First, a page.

Eberhard Conference Center
Changing Paradigms: Engaging Students in New Learning Spaces and Contemporary Contexts
From recent scholarly endeavors and our own experiences, our collective understanding of what it means to teach and what it means to learn has changed. For example, from the expanded use of virtual classrooms to the growing body of evidence supporting the benefits of collaborative learning, we are challenged to think in new ways about the role of the teacher and the learner in higher education. Where, when, and how learning takes place in this changing landscape requires the “community of diverse, committed scholars engaged in collaborative, lifelong learning” found at GVSU.
The 19th Annual Fall Conference on Teaching and Learning celebrates the addition of an innovative new learning environment on the Allendale campus - the Mary Idema Pew Library Learning and Information Commons. Come learn about the art of the possible for engaging students in their learning, in new ways, and in these new spaces. Keynote presentations and concurrent sessions led by faculty will highlight:
- Designing learning experiences that foster “deep” learning (higher-order, integrative, and reflective learning)
- Learning environments beyond the traditional classroom
- Fostering peer-to-peer learning and creative collaboration
- Engaging students in the responsible use and creation of information
- Guiding student learning effectively in virtual and face-to-face environments
Conference Agenda and Descriptions now available on the Conference ScholarWorks site.
Academic libraries are being shaped dramatically and quickly by the multiple and escalating pull of technologies, new social practices and evolving pedagogies. Collections that once were physical are now largely virtual. Behaviors that tended to be quiet and solitary are now often noisy and sociable. Research questions that used to be directed to a librarian at a reference desk may now be directed to Google or Wikipedia on a laptop in Starbucks. Despite the magnitude of change and the seeming diminution of the academic library’s traditional place in the university, Grand Valley decided to build a new one. A reasonable person might ask, Why? What’s it for? This presentation will suggest a new way to think about how the library can serve the university and its faculty and students in new and meaningful ways. It will also explore the factors that shaped the vision for the new building and suggest new uses for library spaces that may move this university ahead of its peers in terms of student learning and engagement.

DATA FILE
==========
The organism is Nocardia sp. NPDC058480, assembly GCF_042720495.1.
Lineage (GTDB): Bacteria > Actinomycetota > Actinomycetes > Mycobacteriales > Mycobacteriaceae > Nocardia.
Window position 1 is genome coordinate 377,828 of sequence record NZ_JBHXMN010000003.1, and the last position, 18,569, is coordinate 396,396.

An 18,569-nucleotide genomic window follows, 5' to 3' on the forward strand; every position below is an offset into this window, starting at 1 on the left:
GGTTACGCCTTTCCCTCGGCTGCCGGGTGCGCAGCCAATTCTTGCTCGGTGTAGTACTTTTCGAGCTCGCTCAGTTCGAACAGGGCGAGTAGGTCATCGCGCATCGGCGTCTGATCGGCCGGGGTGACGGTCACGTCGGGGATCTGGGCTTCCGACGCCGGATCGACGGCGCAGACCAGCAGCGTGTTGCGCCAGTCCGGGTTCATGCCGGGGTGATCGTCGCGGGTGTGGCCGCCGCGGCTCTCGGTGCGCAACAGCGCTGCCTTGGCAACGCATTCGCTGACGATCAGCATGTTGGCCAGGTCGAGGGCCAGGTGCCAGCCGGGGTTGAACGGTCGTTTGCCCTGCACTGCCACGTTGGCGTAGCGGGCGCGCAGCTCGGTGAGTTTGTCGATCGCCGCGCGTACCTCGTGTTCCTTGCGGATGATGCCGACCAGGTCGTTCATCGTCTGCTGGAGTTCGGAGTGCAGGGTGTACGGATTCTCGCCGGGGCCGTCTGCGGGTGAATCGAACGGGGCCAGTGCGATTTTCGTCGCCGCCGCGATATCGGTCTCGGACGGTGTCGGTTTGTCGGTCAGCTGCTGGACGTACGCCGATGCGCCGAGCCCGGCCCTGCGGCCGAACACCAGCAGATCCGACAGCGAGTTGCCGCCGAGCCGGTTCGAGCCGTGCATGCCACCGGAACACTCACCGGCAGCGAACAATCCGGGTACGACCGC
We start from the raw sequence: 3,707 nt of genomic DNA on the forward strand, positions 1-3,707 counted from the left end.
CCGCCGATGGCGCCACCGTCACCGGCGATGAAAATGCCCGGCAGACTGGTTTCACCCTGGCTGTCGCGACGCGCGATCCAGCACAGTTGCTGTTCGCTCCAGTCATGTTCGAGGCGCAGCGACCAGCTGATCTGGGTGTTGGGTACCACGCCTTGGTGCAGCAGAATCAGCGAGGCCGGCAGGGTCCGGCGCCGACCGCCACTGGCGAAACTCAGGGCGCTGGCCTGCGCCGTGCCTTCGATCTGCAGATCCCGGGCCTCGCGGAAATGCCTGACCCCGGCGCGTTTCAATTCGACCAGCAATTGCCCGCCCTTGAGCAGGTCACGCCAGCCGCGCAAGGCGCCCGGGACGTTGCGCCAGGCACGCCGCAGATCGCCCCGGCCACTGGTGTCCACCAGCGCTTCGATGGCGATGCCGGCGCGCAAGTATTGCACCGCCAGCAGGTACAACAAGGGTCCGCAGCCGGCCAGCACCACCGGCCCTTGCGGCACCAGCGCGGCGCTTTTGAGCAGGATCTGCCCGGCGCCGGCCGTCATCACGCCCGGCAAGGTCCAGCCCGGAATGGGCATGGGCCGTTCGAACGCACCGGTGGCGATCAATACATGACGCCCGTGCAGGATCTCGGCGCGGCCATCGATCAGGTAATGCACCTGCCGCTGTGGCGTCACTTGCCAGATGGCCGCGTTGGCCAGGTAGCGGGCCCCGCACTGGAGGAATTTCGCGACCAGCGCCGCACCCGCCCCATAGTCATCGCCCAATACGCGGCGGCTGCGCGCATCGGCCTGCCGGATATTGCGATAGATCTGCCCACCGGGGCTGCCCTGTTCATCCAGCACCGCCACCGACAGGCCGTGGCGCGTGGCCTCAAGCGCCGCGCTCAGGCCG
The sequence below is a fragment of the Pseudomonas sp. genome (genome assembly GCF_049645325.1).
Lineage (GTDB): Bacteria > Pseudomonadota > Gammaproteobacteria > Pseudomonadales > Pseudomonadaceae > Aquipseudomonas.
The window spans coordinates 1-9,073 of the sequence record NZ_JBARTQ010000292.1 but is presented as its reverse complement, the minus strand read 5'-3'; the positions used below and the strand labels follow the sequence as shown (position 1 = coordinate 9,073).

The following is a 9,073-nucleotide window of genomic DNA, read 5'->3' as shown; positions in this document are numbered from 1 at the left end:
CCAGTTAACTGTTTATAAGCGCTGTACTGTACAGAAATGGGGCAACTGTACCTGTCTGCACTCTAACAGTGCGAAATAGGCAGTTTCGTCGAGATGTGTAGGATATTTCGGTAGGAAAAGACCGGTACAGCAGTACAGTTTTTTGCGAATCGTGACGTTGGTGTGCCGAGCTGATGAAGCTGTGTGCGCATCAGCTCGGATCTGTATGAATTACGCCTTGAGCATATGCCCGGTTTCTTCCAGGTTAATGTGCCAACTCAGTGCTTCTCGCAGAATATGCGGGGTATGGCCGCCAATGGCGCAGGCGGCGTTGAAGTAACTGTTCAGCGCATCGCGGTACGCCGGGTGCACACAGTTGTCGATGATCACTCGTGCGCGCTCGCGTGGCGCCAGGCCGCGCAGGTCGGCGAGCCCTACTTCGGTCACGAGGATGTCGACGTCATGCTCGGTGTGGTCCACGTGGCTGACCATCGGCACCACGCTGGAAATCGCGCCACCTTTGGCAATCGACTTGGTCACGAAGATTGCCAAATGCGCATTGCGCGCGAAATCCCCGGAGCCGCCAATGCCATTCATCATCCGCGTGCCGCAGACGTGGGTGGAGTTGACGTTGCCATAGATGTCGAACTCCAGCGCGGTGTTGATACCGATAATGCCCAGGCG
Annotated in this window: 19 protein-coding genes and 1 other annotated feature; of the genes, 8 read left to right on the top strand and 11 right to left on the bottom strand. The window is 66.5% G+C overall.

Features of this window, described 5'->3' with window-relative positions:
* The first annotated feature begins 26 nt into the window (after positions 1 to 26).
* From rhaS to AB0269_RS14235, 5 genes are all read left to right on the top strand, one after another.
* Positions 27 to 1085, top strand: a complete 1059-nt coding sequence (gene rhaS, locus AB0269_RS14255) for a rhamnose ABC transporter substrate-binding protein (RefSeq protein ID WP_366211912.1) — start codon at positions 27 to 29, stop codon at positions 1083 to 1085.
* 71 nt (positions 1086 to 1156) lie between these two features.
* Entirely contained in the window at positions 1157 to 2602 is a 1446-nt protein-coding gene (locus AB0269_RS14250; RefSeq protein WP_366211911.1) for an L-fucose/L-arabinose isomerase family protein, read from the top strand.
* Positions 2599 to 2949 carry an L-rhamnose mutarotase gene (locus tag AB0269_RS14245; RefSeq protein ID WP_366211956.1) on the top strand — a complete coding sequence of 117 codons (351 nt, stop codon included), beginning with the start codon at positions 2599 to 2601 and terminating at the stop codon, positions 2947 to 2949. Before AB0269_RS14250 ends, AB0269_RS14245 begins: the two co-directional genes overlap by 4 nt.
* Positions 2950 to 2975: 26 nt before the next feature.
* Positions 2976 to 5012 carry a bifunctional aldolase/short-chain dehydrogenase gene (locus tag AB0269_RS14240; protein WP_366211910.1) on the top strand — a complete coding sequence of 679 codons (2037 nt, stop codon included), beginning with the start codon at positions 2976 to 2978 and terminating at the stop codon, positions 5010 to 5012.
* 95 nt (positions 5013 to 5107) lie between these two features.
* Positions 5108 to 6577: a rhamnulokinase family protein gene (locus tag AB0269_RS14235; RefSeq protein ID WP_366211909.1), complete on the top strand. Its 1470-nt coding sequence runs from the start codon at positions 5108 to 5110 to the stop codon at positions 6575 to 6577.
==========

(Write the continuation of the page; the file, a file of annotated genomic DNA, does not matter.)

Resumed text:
Using the lens of Clayton Christensen’s disruptive innovation theory the presentation will explore the current state of the university and scholarship and will suggest that the two forces that will drive practice in both teaching and learning and scholarship will be openness and social productivity. The presentation will consider how we might think about MOOCs, Wikipedia, and open textbooks in this light.
Tisha Bender, 2012
Engaging Ideas: The Professor's Guide to Integrating Writing, Critical Thinking, and Active Learning in the Classroom
John C. Bean, 2011
Engaging in the Scholarship of Teaching and Learning: A Guide to the Process and How to Develop a Project from Start to Finish
Cathy Bishop-Clark and Beth Dietz-Uhler, 2012
Facilitating Seven Ways of Learning: A Resource for More Purposeful, Effective, and Enjoyable College Teaching
James R. Davis and Bridget D. Arend, 2013
Susan A. Ambrose, et al., 2010
Learner-Centered Teaching: Five Key Changes to Practice
Maryellen Weimer, 2013
Teaching Naked: How Moving Technology Out of Your College Classroom Will Improve Student Learning
José Antonio Bowen, 2012
Using Student Teams in the Classroom: A Faculty Guide
Ruth Federman Stein and Sandra Hurd, 2000
Page last modified August 16, 2013